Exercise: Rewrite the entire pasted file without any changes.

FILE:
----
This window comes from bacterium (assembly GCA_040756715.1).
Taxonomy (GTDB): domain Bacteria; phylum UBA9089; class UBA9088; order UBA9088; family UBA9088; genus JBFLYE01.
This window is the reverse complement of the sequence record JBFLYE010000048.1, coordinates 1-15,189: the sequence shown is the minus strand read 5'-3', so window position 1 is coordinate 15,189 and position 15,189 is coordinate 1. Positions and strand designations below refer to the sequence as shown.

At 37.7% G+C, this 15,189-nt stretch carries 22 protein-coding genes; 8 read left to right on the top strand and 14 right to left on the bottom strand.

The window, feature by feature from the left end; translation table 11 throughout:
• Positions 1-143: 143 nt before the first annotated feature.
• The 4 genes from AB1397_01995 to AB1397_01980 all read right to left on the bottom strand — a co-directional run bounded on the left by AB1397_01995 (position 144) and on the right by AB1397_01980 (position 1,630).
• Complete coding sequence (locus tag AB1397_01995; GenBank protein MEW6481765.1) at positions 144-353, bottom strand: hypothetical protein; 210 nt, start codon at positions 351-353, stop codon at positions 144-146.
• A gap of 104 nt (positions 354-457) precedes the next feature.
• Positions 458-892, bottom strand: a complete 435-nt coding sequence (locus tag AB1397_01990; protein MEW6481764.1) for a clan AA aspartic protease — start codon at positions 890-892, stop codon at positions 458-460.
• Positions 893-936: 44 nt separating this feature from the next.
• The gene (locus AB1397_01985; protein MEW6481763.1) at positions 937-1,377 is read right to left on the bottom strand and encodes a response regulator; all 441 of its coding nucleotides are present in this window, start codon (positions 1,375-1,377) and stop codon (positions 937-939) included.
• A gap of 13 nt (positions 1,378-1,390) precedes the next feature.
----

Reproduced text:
This window comes from bacterium (assembly GCA_040756715.1).
Taxonomy (GTDB): domain Bacteria; phylum UBA9089; class UBA9088; order UBA9088; family UBA9088; genus JBFLYE01.
This window is the reverse complement of the sequence record JBFLYE010000048.1, coordinates 1-15,189: the sequence shown is the minus strand read 5'-3', so window position 1 is coordinate 15,189 and position 15,189 is coordinate 1. Positions and strand designations below refer to the sequence as shown.

At 37.7% G+C, this 15,189-nt stretch carries 22 protein-coding genes; 8 read left to right on the top strand and 14 right to left on the bottom strand.

The window, feature by feature from the left end; translation table 11 throughout:
• Positions 1-143: 143 nt before the first annotated feature.
• The 4 genes from AB1397_01995 to AB1397_01980 all read right to left on the bottom strand — a co-directional run bounded on the left by AB1397_01995 (position 144) and on the right by AB1397_01980 (position 1,630).
• Complete coding sequence (locus tag AB1397_01995; GenBank protein MEW6481765.1) at positions 144-353, bottom strand: hypothetical protein; 210 nt, start codon at positions 351-353, stop codon at positions 144-146.
• A gap of 104 nt (positions 354-457) precedes the next feature.
• Positions 458-892, bottom strand: a complete 435-nt coding sequence (locus tag AB1397_01990; protein MEW6481764.1) for a clan AA aspartic protease — start codon at positions 890-892, stop codon at positions 458-460.
• Positions 893-936: 44 nt separating this feature from the next.
• The gene (locus AB1397_01985; protein MEW6481763.1) at positions 937-1,377 is read right to left on the bottom strand and encodes a response regulator; all 441 of its coding nucleotides are present in this window, start codon (positions 1,375-1,377) and stop codon (positions 937-939) included.
• A gap of 13 nt (positions 1,378-1,390) precedes the next feature.